Object Project

Postwar potluck: Grilling out, convenience cooking, and other 1950s food trends

For the third installment of our Patrick F. Taylor Foundation Object Project potluck series, we embraced 1950s cooking. We found recipes influenced by the end of World War II rationing, an ongoing interest in convenience, and the growing peacetime prosperity and leisure that many, though not all, Americans enjoyed. Here are just a few of the trends we noticed:

Becoming "Louise the Wheelwoman"

"Meet the Wheelwoman" is an interactive theater program created in conjunction with a new learning space at the museum, the Patrick F. Taylor Foundation Object ProjectI play the role of Louise, a fictional female character, as I ride a restored 1898 antique safety bicycle from the museum's hands-on teaching collection. You can usually find me on the first floor of the museum, in the new Innovation Wing or in the Constitution Avenue lobby.

Parties for plastic: How women used Tupperware to participate in business

For Women's History Month, we're taking a look at some of the ways that American women have made their place in the marketplace by participating in business and consumption. Brownie Wise was not only a rare female executive in the 1950s, but she also developed a sales plan for Tupperware that allowed men and women across the country to make money marketing and selling the new plastic products from their own homes.

Wheelwoman "Louise" rolls into the museum

The year is 1895. Louise Gibson and her bicycle, Sylvia, are at the forefront of the bicycle craze sweeping America in the late 19th century. Louise has just ridden in from the recently established railroad town of Takoma Park to visit the nation's capital and the Smithsonian Institution on the National Mall for the day. To Louise, the bicycle boom represents new opportunities for women like herself.

A taste of wartime rationing in 1940s product cookbooks

The Patrick F. Taylor Foundation Object Project team had a variety of reactions, taste-wise, to the 1930s recipes that we concocted a few months ago. However, we all agreed that the experience was valuable in another way: it highlighted some facets of 1930s life that we may not have appreciated otherwise.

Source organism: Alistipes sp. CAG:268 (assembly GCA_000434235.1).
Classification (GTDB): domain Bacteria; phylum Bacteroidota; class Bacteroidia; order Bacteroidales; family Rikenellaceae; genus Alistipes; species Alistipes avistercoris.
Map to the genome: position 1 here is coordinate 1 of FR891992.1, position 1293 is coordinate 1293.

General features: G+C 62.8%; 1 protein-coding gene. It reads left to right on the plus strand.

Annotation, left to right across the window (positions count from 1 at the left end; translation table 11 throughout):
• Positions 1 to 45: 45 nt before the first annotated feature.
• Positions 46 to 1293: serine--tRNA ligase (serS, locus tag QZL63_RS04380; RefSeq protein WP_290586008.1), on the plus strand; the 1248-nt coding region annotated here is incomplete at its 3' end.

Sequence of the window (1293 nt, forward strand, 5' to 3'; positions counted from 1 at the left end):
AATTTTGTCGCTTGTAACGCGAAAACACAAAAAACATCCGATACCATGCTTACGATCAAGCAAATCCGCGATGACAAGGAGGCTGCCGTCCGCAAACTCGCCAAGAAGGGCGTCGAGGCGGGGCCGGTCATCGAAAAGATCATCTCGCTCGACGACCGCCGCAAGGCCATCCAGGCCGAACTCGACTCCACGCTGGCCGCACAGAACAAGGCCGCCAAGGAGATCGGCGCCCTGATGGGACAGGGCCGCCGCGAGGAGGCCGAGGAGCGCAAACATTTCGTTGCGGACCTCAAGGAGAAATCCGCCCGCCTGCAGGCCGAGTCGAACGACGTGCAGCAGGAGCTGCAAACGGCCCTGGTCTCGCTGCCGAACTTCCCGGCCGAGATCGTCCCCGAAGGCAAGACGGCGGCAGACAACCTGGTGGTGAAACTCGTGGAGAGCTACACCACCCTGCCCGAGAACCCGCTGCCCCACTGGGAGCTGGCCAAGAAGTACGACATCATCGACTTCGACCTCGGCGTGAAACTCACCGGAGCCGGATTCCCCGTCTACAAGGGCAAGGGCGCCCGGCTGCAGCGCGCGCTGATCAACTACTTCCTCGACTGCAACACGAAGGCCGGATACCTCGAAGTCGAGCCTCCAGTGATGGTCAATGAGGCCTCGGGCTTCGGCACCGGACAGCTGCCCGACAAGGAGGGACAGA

Watching the Super Bowl like it's 1967

For Super Bowl 50, we're sharing some 1960s objects from the museum's collections to add a little retro flare to any game watching party today.

First, what to wear in honor of Super Bowl's 50th year? A "Souper" dress for the Super Bowl. This mod paper dress with a Campbell's Soup pattern was wearable pop art that could be donned a few times and then discarded. Besides looking "M'm! M'm! Good!", it fits right in with the ads on television.

Learning about historical innovations through a classic American game show

The Patrick F. Taylor Foundation Object Project is a new learning space in the museum's innovation wing that explores "everyday things that changed everything." Inspired by one of America's favorite game shows, The Price is Right, the Taylor Foundation Object Project team created a version of the game that challenges visitors to guess the prices of common household items from the 1820s to the 1990s.

Not just a cool convenience: How electric refrigeration shaped the "cold chain"

Electric refrigeration motivated Americans to rethink how they purchased, prepared, and stored food when it first took off in the 1930s. Refrigerators continue to play a central role in our daily lives; 99.5 percent of all American households have one. I spoke with Colorado State University–Pueblo historian and author Jonathan Rees, who explains why refrigeration became a phenomenon in America—and why we might not even realize the extent of its impact.

Tasting the 1930s: An experiment with congealed salads and other one-dish wonders

The members of the Patrick F. Taylor Foundation Object Project team have been poring over authentic period cookbooks as research for the refrigerators section of this new learning space. We cringed at the varied uses of gelatin; we marveled at the elegant radish roses. Finally, we decided to put the recipes into practice. We each selected one from the Product Cookbook Collection of the museum's Archives Center.

Bicycles have changed, but fellowship remains

One of the most popular photo opportunities in the museum's new innovation wing can be found in the Patrick F. Taylor Foundation Object Projecta pair of high wheel bicycle models that visitors can try on for size. They're located in a section of the new learning space that explores how Americans used bicycles for personal liberation. A phenomenon that became a nationwide craze from the 1880s to the 1910s, bicycling was an affordable means of mobility, leisure, and freedom.